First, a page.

OVER the last couple of weeks I have followed first hand how: 1. Procurement sometimes gets easily confounded and; 2. How, as a direct result, a certain cadre of persons will lose their jobs.
I had threatened to post something about MTN Uganda this week, then by sheer co-incidence this morning @jmakumbi tweeted about @albertmuc and @mtnug out of a totally unrelated incident to the one that stoked my ire last week.
I am still not sure why @jmakumbi kicked this off, but the co-incidence drew my attention.
A few weeks ago I advised someone close to me to take up a specific product and service from MTN Uganda in the belief that it would be good for her business. After she had paid for the product and service, the set up process was a nightmare that made me regret having suggested it in the first place.
Within a couple of weeks after the eventual set up had been concluded, we were back at square one as the service had stopped for some reason we were not clear about.
By the time I sent @mtnug the tweet last night notifying them that they had presented me the opportunity to meet my daily #UgBlogWeek quota, I was smarting from a story that involved an MTN Uganda technician shouting down the phone at their (my) customer in full hearing of his supervisors…
See, as @jmakumbi suggested, people like @albertmuc will do anything to defend their brand – which is not just talking the talk, by my experience with him, yet their brand suffers greatly from characters such as that rude, inefficient technician and many other ‘Customer Service’ characters.
So in spite of the torrid experience my friend (and myself by extension because I had made the recommendation) had had with some of those staff of @mtnug these last couple of weeks, we appreciate the existence of people like @albertmuc and @stkirenga (who are consistently useful and helpful) and three other technicians and supervisors that we have interacted with during this period.
The issue with most companies – whether small companies like my own or the massive ones like MTN Uganda or every MTN operating company – is that they don’t have enough employees who care enough about the brand to defend and build it by focussing on pleasing the Customer.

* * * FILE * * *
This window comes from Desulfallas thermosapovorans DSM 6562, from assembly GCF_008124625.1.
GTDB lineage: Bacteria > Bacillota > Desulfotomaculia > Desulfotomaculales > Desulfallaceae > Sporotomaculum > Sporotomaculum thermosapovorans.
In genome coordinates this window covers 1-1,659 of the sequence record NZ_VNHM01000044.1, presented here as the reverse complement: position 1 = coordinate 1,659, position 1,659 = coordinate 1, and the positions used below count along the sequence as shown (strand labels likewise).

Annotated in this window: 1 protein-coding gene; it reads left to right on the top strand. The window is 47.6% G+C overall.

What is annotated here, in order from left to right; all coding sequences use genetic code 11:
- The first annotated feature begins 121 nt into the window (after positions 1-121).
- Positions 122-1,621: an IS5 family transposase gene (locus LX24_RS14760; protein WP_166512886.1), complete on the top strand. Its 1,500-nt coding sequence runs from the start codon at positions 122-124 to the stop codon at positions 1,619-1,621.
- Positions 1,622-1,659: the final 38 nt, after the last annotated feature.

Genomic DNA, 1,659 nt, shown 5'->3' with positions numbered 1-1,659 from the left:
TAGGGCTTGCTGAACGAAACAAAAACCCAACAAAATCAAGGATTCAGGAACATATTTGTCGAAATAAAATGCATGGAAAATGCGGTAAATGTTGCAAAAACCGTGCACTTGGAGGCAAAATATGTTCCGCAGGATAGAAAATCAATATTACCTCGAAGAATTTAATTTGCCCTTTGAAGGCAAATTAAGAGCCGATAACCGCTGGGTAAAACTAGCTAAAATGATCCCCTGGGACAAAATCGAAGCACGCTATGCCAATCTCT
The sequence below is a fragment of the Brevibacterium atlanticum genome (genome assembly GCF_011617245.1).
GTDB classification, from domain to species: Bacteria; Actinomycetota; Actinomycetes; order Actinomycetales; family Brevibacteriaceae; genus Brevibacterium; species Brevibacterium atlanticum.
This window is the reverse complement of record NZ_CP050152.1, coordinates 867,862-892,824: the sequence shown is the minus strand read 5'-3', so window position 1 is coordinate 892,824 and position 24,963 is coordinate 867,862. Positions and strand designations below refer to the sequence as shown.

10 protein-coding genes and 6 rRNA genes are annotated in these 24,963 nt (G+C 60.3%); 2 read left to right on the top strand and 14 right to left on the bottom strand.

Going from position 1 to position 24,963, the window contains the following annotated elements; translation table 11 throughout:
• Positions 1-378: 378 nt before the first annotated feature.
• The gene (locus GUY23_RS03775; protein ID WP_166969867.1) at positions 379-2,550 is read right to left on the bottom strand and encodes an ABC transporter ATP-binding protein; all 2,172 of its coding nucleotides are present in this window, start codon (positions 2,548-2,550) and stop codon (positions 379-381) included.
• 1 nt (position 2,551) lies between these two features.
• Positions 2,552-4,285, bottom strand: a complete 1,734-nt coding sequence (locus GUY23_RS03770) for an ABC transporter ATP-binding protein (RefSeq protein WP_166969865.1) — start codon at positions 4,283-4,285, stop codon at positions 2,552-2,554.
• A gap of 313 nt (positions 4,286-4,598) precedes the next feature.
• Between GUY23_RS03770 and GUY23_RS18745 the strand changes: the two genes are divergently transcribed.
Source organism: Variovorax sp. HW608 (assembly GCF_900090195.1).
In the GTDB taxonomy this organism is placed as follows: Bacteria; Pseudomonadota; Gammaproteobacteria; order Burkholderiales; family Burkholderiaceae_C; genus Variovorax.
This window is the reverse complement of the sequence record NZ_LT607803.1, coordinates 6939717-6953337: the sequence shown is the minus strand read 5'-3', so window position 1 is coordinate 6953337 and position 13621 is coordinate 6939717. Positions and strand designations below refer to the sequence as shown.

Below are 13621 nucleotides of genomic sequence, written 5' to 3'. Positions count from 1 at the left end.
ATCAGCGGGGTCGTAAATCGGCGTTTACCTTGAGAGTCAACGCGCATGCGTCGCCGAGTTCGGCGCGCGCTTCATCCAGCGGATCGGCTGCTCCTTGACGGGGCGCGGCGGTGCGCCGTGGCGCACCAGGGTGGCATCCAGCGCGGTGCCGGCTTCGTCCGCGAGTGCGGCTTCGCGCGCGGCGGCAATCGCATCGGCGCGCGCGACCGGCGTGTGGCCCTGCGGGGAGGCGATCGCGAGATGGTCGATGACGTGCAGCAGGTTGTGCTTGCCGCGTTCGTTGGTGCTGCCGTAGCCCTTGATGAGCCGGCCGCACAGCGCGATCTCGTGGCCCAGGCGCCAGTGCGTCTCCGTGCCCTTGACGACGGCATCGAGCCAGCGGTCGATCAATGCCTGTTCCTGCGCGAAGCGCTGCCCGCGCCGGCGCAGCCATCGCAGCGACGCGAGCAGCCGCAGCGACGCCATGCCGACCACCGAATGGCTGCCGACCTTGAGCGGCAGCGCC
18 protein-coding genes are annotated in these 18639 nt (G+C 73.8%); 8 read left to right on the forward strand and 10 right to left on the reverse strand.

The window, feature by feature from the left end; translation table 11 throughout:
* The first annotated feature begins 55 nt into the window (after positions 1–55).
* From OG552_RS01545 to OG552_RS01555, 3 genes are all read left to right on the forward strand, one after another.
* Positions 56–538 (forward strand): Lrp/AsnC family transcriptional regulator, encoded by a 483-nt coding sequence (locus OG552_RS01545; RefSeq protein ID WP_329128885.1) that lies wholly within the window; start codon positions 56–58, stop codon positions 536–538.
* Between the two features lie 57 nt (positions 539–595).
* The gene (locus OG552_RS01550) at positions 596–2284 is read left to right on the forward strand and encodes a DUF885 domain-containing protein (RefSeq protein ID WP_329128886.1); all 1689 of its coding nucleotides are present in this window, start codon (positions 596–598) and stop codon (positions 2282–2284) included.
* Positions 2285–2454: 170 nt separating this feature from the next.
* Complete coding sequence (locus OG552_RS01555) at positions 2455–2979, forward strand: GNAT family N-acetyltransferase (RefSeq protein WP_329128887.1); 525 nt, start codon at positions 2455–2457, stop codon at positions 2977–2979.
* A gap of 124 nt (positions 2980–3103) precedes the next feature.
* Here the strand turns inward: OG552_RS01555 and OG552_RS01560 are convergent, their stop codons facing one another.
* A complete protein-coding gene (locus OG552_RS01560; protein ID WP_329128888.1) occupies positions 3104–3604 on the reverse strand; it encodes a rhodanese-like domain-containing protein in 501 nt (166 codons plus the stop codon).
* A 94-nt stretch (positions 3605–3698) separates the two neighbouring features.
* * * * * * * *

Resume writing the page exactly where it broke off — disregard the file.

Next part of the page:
The first technician who visited my friend’s office to do the set up was quite impatient and tut-tutting at the inconvenience he was undergoing by having to come out to do this installation. The lucky (because I was not physically present to witness his attitude and set him straight for life ever after) fellow even had the audacity to run a loud phone call with a friend about the inconvenience and bother he was suffering, sitting in that office to do the set up.
And he left without finishing it.
Another technician took money to fix the problem (presumably, we later worked out, by loading a data bundle) without explaining how he was going to do the fix – like those medical professionals who pull your trousers down and slam a needle into your bum without a word of courtesy.
Only one of the ten or so people we spoke to on the phone during the period told us their name – the rest simply did not, which was frustrating because we kept getting asked by subsequent callers who had NOT given us their own names, “What was the name of (the person who had called earlier)?”
At one point the comedy even appeared scripted, and my friend glanced up into corners to check whether there was a candid camera hidden there.
These days, this rarely happens with providers like @nwscug (National Water & Sewerage Corporation), who not only respond immediately to queries once they are raised, but actively work at resolving them – and in the process demonstrate quite vividly that they are doing so.
In the past I believed that numbers were a major factor – since @mtnug deals with millions of subscribers and @nwscug deals with (hundreds of thousands?) but over time I have had the opportunity to observe the quality of their handling and consider it differently.
Of the two providers, one would expect the Water guy to be a little more complacent than the Phone guy because there is basically one water service provider and if he isn’t meeting your needs as a customer you are screwed, whereas there are so many phone service providers that when your phone is down for a day you simply go out and buy another (as some provider close to me is going to realise shortly).
Surprisingly, we see the reverse at play and now hope that one day the opportunity will arise for the teams at NWSC to take over the MTN Customer Service department, just so we test the DNA of both organisations.
The most serious lesson to pick up, though, is that if you’re a business owner then place A LOT of focus on the people that deal directly with your customers and clients because THAT’S where the bottom line is.
Not on the marketing and public relations that so much effort goes into – because I don’t care how many concerts you sponsor, billboards you erect and colourful flyers get strewn across my path; the experiences I suffer (or enjoy) make a much stronger mark on me.
So in those very important jobs – Customer Service – hire people who are genuinely passionate about solving problems, serving people, representing and building a brand, adding value by their own presence, and protecting the business.